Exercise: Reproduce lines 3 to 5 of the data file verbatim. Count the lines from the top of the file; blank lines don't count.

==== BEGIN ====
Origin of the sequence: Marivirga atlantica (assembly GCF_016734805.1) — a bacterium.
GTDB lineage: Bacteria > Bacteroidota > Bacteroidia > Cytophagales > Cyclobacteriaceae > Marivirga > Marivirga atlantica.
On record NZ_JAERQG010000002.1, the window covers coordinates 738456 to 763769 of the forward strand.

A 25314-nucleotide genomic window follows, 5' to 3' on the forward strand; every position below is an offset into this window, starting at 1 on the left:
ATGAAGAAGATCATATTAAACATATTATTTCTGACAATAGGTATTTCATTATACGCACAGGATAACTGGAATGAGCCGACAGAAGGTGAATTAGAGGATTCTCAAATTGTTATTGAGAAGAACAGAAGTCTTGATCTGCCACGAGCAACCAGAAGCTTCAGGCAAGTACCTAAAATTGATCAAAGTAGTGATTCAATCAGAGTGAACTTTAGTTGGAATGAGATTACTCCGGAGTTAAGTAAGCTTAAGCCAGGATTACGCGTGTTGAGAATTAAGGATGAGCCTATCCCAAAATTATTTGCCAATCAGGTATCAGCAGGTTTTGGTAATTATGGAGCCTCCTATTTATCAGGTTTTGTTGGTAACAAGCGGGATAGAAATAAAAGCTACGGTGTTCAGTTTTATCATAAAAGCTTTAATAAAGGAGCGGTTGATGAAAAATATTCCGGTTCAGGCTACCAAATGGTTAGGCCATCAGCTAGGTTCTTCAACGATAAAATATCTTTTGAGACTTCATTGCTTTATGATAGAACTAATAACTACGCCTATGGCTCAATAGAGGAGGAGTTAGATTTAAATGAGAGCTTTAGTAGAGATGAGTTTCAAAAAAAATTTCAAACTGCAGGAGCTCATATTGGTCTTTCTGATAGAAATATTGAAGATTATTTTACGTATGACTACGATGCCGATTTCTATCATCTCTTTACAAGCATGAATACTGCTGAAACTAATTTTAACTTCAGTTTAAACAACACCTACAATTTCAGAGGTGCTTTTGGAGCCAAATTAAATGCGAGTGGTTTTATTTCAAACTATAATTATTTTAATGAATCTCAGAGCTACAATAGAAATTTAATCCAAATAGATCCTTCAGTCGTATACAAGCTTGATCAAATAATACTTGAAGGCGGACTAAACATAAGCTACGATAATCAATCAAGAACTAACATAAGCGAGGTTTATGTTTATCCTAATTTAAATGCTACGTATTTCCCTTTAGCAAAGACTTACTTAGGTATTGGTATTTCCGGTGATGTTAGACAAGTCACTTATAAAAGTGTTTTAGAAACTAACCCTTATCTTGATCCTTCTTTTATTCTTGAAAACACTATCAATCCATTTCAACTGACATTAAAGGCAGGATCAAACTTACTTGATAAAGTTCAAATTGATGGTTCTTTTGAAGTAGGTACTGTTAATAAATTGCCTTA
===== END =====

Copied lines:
On record NZ_JAERQG010000002.1, the window covers coordinates 738456 to 763769 of the forward strand.

A 25314-nucleotide genomic window follows, 5' to 3' on the forward strand; every position below is an offset into this window, starting at 1 on the left:
ATGAAGAAGATCATATTAAACATATTATTTCTGACAATAGGTATTTCATTATACGCACAGGATAACTGGAATGAGCCGACAGAAGGTGAATTAGAGGATTCTCAAATTGTTATTGAGAAGAACAGAAGTCTTGATCTGCCACGAGCAACCAGAAGCTTCAGGCAAGTACCTAAAATTGATCAAAGTAGTGATTCAATCAGAGTGAACTTTAGTTGGAATGAGATTACTCCGGAGTTAAGTAAGCTTAAGCCAGGATTACGCGTGTTGAGAATTAAGGATGAGCCTATCCCAAAATTATTTGCCAATCAGGTATCAGCAGGTTTTGGTAATTATGGAGCCTCCTATTTATCAGGTTTTGTTGGTAACAAGCGGGATAGAAATAAAAGCTACGGTGTTCAGTTTTATCATAAAAGCTTTAATAAAGGAGCGGTTGATGAAAAATATTCCGGTTCAGGCTACCAAATGGTTAGGCCATCAGCTAGGTTCTTCAACGATAAAATATCTTTTGAGACTTCATTGCTTTATGATAGAACTAATAACTACGCCTATGGCTCAATAGAGGAGGAGTTAGATTTAAATGAGAGCTTTAGTAGAGATGAGTTTCAAAAAAAATTTCAAACTGCAGGAGCTCATATTGGTCTTTCTGATAGAAATATTGAAGATTATTTTACGTATGACTACGATGCCGATTTCTATCATCTCTTTACAAGCATGAATACTGCTGAAACTAATTTTAACTTCAGTTTAAACAACACCTACAATTTCAGAGGTGCTTTTGGAGCCAAATTAAATGCGAGTGGTTTTATTTCAAACTATAATTATTTTAATGAATCTCAGAGCTACAATAGAAATTTAATCCAAATAGATCCTTCAGTCGTATACAAGCTTGATCAAATAATACTTGAAGGCGGACTAAACATAAGCTACGATAATCAATCAAGAACTAACATAAGCGAGGTTTATGTTTATCCTAATTTAAATGCTACGTATTTCCCTTTAGCAAAGACTTACTTAGGTATTGGTATTTCCGGTGATGTTAGACAAGTCACTTATAAAAGTGTTTTAGAAACTAACCCTTATCTTGATCCTTCTTTTATTCTTGAAAACACTATCAATCCATTTCAACTGACATTAAAGGCAGGATCAAACTTACTTGATAAAGTTCAAATTGATGGTTCTTTTGAAGTAGGTACTGTTAATAAATTGCCTTA